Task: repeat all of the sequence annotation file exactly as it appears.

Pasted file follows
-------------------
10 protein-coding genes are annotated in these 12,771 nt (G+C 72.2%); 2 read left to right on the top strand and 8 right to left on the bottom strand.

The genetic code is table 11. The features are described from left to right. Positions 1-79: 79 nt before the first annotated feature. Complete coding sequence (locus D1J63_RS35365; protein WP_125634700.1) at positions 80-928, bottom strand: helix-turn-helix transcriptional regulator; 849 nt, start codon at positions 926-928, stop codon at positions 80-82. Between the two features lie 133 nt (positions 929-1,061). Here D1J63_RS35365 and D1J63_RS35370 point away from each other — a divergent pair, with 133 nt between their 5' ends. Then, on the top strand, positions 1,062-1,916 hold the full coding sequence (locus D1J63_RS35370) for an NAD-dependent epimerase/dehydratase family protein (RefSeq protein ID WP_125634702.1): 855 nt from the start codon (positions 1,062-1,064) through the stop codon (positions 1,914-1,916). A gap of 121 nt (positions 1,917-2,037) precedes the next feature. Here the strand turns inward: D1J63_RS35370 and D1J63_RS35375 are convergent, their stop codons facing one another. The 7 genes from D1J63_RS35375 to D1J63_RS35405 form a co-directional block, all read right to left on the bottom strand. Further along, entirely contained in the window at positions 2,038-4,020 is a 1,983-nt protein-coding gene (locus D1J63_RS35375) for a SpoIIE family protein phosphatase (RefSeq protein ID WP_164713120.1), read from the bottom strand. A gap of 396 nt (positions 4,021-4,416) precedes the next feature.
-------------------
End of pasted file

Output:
10 protein-coding genes are annotated in these 12,771 nt (G+C 72.2%); 2 read left to right on the top strand and 8 right to left on the bottom strand.

The genetic code is table 11. The features are described from left to right. Positions 1-79: 79 nt before the first annotated feature. Complete coding sequence (locus D1J63_RS35365; protein WP_125634700.1) at positions 80-928, bottom strand: helix-turn-helix transcriptional regulator; 849 nt, start codon at positions 926-928, stop codon at positions 80-82. Between the two features lie 133 nt (positions 929-1,061). Here D1J63_RS35365 and D1J63_RS35370 point away from each other — a divergent pair, with 133 nt between their 5' ends. Then, on the top strand, positions 1,062-1,916 hold the full coding sequence (locus D1J63_RS35370) for an NAD-dependent epimerase/dehydratase family protein (RefSeq protein ID WP_125634702.1): 855 nt from the start codon (positions 1,062-1,064) through the stop codon (positions 1,914-1,916). A gap of 121 nt (positions 1,917-2,037) precedes the next feature. Here the strand turns inward: D1J63_RS35370 and D1J63_RS35375 are convergent, their stop codons facing one another. The 7 genes from D1J63_RS35375 to D1J63_RS35405 form a co-directional block, all read right to left on the bottom strand. Further along, entirely contained in the window at positions 2,038-4,020 is a 1,983-nt protein-coding gene (locus D1J63_RS35375) for a SpoIIE family protein phosphatase (RefSeq protein ID WP_164713120.1), read from the bottom strand. A gap of 396 nt (positions 4,021-4,416) precedes the next feature.